Take some tips
So these tips are how I stay in love with smallholding:
1. Eat well
A dairy farmer friend of mine once told me that if you want to stay healthy, take notes from a vet! You may laugh, but I’m not sure it’s that far from the truth. A vet’s priority checks are diet and environment. We wouldn’t dream of feeding sheep and cattle afternoon cake and crisps or throwing sugary sweets and fizzy drinks into the pigpens! In my opinion nothing comes before health in the world of smallholding. Without it you can do little or nothing. Eating well has helped maintain energy levels I couldn’t have imagined and allowed me to do the job I love.
2. Sleep well
Early to bed and early to rise! Farm animals are not the only ones that do better with routine. Personally, a hot bath and some quiet time helps rest the aching bones and joints at the end of most days, sleeping better and staying strong in mind.
3. Don’t take on too much in the first place
I started with chickens and vegetables, took on pigs two years later and sheep a few years after that. Despite all those wonderfully inspiring ideas of how to produce things to sell, cook or grow for the family I know that what I have at Middle Farm already requires a full-time commitment, seven days a week. Apart from the occasional helping hand from the kids it’s only me here so I have to keep reminding myself that having cattle would not be a good idea…yet!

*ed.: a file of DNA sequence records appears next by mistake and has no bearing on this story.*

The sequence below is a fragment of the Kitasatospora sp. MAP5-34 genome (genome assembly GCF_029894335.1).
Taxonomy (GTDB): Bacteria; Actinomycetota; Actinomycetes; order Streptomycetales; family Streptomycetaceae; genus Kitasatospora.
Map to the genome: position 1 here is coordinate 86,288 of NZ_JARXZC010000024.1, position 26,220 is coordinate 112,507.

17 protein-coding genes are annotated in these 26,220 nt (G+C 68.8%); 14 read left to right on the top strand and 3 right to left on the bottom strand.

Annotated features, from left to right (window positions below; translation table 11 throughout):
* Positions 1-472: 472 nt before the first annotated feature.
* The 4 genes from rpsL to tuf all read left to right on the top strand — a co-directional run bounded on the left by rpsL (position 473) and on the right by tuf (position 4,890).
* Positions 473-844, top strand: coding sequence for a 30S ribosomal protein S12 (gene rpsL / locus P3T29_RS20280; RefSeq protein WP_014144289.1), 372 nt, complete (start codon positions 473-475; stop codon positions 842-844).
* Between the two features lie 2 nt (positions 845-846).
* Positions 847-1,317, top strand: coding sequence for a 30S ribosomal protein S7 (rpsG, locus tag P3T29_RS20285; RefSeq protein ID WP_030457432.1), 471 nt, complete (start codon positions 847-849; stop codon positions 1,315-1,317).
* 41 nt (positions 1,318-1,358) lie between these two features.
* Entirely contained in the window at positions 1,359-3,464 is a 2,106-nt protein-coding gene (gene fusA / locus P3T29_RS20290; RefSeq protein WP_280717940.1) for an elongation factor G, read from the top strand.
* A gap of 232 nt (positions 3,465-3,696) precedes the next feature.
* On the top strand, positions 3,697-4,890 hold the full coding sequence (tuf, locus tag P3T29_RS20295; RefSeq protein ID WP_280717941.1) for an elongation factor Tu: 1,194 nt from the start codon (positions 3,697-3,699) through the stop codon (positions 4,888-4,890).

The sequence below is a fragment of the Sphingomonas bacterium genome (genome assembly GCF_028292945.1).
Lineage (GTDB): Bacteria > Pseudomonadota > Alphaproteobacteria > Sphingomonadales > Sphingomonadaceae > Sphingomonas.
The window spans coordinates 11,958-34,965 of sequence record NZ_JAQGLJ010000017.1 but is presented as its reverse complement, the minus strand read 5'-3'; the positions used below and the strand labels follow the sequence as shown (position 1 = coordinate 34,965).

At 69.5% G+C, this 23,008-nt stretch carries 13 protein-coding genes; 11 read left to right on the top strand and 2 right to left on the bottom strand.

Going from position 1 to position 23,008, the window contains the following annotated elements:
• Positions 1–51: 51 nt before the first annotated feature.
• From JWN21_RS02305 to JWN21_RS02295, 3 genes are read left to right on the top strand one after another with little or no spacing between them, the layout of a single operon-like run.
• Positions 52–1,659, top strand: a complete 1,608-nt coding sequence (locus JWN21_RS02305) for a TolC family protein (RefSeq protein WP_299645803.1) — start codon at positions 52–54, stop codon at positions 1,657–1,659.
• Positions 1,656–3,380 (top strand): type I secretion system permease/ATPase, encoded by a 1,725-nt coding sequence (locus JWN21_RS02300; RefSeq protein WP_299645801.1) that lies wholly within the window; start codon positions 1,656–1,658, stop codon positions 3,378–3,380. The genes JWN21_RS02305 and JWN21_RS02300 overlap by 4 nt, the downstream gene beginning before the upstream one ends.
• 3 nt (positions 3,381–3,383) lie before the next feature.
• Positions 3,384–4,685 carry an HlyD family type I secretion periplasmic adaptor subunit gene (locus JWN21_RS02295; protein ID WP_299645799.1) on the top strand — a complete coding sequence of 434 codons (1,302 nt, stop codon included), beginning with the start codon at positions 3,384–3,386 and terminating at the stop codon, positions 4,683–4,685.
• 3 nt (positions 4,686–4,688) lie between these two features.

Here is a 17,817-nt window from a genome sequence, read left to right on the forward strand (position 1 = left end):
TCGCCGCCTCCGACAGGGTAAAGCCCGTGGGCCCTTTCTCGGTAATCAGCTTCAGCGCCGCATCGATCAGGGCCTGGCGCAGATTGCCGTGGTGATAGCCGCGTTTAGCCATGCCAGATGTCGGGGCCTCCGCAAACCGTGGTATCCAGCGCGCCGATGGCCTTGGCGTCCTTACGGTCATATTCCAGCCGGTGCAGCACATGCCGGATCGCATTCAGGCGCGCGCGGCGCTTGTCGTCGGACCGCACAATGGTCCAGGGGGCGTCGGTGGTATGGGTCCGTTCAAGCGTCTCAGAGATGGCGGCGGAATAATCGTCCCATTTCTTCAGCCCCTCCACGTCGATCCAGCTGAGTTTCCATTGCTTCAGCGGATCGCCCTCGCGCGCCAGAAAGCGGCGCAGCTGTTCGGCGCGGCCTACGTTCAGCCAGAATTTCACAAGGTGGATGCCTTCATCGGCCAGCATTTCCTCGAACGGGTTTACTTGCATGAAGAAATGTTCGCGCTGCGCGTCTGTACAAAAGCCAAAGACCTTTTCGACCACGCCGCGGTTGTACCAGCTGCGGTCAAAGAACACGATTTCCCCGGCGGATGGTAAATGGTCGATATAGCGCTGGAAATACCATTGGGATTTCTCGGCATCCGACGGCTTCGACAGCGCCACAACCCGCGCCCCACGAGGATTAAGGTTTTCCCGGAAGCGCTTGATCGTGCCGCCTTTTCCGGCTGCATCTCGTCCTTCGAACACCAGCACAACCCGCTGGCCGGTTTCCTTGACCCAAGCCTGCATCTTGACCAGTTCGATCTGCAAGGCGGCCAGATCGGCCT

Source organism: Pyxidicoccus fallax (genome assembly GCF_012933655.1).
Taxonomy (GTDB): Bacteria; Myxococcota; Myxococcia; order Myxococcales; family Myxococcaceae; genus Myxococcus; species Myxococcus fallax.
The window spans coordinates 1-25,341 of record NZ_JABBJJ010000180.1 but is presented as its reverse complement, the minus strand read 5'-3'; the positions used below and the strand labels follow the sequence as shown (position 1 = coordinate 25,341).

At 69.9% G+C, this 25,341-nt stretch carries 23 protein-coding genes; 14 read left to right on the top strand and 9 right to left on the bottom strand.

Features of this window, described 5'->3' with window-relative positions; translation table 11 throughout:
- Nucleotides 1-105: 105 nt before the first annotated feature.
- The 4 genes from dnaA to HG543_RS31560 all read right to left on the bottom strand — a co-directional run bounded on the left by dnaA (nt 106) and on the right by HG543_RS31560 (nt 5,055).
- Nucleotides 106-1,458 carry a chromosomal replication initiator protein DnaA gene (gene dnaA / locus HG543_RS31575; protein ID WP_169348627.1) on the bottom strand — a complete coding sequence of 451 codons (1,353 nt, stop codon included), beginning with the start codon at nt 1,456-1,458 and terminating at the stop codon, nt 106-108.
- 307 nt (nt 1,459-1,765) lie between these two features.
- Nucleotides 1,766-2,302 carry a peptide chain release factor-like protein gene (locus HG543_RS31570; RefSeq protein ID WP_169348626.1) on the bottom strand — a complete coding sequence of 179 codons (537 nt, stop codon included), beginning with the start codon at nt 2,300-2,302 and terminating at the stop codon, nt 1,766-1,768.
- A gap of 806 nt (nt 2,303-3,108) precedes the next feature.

Running two businesses from home as well as a school run that cuts the afternoon in half, requires me to be superefficient with the time I have. Splitting the ‘to do’ list into those that directly bring in money, i.e. selling pork, lamb or cottage bookings, and those that indirectly contribute or save money, such as repairing, reusing or day to day farm jobs, can help to keep a balance. That’s not always easy to do, especially as running a business from home requires admin that can take away from the necessary time spent outside. I try my best to be mindful of the split between the two, not letting one dominate the other, otherwise frustration takes over. Evening admin is common practice in my house!
5. Break it down into chunks